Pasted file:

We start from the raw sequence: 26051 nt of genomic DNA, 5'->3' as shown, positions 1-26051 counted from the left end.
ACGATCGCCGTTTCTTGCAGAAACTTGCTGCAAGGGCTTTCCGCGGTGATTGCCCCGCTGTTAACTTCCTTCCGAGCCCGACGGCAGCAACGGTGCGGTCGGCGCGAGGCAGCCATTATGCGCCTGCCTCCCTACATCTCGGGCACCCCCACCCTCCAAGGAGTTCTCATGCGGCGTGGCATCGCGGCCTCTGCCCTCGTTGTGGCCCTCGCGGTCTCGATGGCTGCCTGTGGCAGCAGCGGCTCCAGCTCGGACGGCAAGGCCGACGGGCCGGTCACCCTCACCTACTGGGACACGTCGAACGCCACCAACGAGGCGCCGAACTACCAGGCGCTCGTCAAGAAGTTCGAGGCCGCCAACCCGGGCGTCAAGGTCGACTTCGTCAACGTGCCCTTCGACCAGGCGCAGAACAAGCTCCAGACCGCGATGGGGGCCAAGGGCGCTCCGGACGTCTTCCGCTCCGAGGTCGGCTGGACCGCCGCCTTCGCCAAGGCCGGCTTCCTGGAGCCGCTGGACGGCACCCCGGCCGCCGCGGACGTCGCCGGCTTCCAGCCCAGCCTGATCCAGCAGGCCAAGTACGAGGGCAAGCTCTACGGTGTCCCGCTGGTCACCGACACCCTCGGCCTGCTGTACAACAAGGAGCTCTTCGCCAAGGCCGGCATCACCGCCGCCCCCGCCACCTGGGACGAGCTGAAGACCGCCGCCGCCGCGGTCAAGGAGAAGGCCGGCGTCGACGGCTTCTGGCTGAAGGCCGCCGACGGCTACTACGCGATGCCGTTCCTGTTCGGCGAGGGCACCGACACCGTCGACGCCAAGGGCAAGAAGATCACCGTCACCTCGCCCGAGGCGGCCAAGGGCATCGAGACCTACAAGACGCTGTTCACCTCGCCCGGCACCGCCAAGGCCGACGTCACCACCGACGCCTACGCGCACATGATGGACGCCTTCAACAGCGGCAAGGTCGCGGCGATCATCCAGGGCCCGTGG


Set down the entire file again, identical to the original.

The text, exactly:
We start from the raw sequence: 26051 nt of genomic DNA, 5'->3' as shown, positions 1-26051 counted from the left end.
ACGATCGCCGTTTCTTGCAGAAACTTGCTGCAAGGGCTTTCCGCGGTGATTGCCCCGCTGTTAACTTCCTTCCGAGCCCGACGGCAGCAACGGTGCGGTCGGCGCGAGGCAGCCATTATGCGCCTGCCTCCCTACATCTCGGGCACCCCCACCCTCCAAGGAGTTCTCATGCGGCGTGGCATCGCGGCCTCTGCCCTCGTTGTGGCCCTCGCGGTCTCGATGGCTGCCTGTGGCAGCAGCGGCTCCAGCTCGGACGGCAAGGCCGACGGGCCGGTCACCCTCACCTACTGGGACACGTCGAACGCCACCAACGAGGCGCCGAACTACCAGGCGCTCGTCAAGAAGTTCGAGGCCGCCAACCCGGGCGTCAAGGTCGACTTCGTCAACGTGCCCTTCGACCAGGCGCAGAACAAGCTCCAGACCGCGATGGGGGCCAAGGGCGCTCCGGACGTCTTCCGCTCCGAGGTCGGCTGGACCGCCGCCTTCGCCAAGGCCGGCTTCCTGGAGCCGCTGGACGGCACCCCGGCCGCCGCGGACGTCGCCGGCTTCCAGCCCAGCCTGATCCAGCAGGCCAAGTACGAGGGCAAGCTCTACGGTGTCCCGCTGGTCACCGACACCCTCGGCCTGCTGTACAACAAGGAGCTCTTCGCCAAGGCCGGCATCACCGCCGCCCCCGCCACCTGGGACGAGCTGAAGACCGCCGCCGCCGCGGTCAAGGAGAAGGCCGGCGTCGACGGCTTCTGGCTGAAGGCCGCCGACGGCTACTACGCGATGCCGTTCCTGTTCGGCGAGGGCACCGACACCGTCGACGCCAAGGGCAAGAAGATCACCGTCACCTCGCCCGAGGCGGCCAAGGGCATCGAGACCTACAAGACGCTGTTCACCTCGCCCGGCACCGCCAAGGCCGACGTCACCACCGACGCCTACGCGCACATGATGGACGCCTTCAACAGCGGCAAGGTCGCGGCGATCATCCAGGGCCCGTGG